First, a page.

By James Michaud
There's nothing like being awakened by the scraping, grinding sounds of a plow clearing a parking lot at 5 am. The natural instinct is to fold a pillow over your head, turn over, and try to go back to sleep. Although it was still dark, I could see that five inches of fresh snow had fallen during the night, adding to the six that had accumulated the previous afternoon. I slid open the door to the balcony, walked outside, and listened. The plows had finally finished their work, and I was enveloped in complete silence.
I thought back to the previous evening, when I ignored a chain-law warning, and drove my two-wheel-drive Toyota Camry rental over Teton Pass. After pulling into a Mexican restaurant in flat-as-a-pancake Driggs, Idaho, I noticed that there were only a few inches of snow on the ground. While first-time visitors to Grand Targhee Resort, about 12 miles east of Driggs, would have been scratching their heads wondering where all the white stuff was, I ate my cheese enchiladas in peace, secure in the knowledge that I would soon be entering The Powder Room.
At 9:30 am, I went up in the high-speed Dreamcatcher lift and licked my chops at what lay beneath me: 2,000 acres of wide-open, ski-wherever-you-want terrain, perfectly tilted from top to bottom, dotted here and there by clumps of spruce or aspen trees. While weekend skiers had tracked through a fair portion of the ungroomed snow, upon closer examination, I found piles of boot- to knee-high powder nearly everywhere.
For the next six hours, I whooped it up all the way down more than 2,000 vertical feet on Fred's Mountain, hopping from island to island of gorgeous bone-dry snow. The whole thing seemed almost too easy: three lifts, jaw-dropping scenery, tons of terrain, and lots of white stuff. Given those essential elements, the criticism one often hears from expert skiers who normally frequent Jackson Hole — that the lift-served mountain is, for the most part, a big blue square — seemed beside the point. This was pure fun.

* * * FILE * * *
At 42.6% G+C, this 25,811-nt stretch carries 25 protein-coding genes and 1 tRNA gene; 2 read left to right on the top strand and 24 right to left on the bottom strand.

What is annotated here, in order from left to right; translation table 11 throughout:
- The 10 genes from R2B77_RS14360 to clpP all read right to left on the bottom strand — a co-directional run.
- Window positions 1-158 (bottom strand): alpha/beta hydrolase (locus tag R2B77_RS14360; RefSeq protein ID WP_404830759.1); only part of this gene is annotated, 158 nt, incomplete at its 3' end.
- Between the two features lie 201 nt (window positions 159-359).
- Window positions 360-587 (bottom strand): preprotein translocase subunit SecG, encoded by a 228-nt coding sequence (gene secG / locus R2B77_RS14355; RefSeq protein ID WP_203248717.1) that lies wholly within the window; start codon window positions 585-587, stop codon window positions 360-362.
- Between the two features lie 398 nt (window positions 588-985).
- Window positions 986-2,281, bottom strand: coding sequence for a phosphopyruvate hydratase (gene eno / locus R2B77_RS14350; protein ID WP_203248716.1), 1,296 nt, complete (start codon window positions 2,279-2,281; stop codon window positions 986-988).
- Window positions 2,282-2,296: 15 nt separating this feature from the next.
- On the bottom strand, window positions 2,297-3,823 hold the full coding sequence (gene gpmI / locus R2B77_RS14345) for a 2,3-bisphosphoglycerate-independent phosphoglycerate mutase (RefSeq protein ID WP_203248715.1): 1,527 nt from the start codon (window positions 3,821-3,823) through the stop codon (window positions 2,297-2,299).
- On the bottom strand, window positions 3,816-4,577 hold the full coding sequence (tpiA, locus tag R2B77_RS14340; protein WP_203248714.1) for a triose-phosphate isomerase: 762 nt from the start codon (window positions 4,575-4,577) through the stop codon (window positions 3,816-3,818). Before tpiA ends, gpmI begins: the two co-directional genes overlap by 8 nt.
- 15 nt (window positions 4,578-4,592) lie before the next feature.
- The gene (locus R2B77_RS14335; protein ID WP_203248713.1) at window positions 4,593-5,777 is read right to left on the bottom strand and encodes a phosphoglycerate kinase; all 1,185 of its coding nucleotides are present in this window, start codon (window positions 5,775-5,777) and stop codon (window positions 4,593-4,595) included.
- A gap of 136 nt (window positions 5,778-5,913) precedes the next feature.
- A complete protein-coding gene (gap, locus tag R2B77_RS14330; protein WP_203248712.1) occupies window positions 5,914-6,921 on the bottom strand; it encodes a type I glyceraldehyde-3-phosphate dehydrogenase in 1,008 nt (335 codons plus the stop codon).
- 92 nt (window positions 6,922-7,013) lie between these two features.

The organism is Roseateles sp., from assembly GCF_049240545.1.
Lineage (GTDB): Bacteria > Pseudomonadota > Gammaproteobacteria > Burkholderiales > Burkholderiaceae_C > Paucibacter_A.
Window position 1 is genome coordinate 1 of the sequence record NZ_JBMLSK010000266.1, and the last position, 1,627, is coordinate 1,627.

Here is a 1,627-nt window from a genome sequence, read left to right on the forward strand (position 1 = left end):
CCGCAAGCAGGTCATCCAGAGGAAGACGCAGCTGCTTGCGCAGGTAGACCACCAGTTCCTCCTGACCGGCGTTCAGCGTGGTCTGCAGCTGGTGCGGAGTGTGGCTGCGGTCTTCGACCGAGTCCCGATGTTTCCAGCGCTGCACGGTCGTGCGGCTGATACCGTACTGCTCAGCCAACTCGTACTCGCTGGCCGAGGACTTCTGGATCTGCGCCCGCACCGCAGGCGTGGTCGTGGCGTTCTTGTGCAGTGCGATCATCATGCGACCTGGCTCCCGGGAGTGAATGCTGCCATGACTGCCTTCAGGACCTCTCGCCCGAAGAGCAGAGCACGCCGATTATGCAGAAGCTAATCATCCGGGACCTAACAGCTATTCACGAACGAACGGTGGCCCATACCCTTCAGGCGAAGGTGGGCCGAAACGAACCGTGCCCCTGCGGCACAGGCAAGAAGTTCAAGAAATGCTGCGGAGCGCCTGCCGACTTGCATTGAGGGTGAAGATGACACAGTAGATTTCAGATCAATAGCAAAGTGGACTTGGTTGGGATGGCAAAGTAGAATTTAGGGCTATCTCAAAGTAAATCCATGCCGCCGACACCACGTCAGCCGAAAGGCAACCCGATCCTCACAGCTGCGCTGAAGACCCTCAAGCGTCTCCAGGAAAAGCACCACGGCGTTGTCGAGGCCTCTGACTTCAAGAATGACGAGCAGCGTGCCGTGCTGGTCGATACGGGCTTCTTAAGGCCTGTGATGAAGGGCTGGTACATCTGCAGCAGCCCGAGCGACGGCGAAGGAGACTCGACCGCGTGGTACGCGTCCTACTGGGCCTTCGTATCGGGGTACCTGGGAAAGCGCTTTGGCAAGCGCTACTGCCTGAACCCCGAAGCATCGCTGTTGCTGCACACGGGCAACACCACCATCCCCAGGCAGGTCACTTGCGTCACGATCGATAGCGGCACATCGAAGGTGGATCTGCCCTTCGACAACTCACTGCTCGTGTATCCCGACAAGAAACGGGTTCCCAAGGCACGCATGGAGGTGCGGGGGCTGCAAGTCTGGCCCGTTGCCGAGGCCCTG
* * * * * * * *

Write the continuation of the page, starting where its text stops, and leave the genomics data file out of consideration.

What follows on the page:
Moreover, for couples who don't like to tackle the same terrain, Grand Targhee is the setting for a perfect ski marriage. One powder hungry spouse can click into his or her fat skis and float through cold smoke all day long, while the other partner can take it easy on the ski area's many groomed intermediate trails. Because the place is so wide open, everyone is free to take different paths down the mountain, meet at the bottom, and ride back up together on the same lift. Novices will appreciate a generous beginners area that is fully separate from the rest of the terrain, complete with its own chair and glades. And if certain members of your group aren't in the mood for skiing, they can relax at the spa, swim, snowshoe, tube, ice skate, snowmobile, or go for a sled dog ride.
Not even a decade ago, the mention of Grand Targhee in a roomful of U.S. skiers from outside the Rocky Mountain states would have been met by a series of blank stares. While the resort made a name for itself from superlative word-of-mouth, just as many satisfied customers zealously guarded their little secret as if they'd found the key to Fort Knox.
But with glowing reports from powder hounds on ski forums and articles in major magazines, a small, but growing reputation took shape.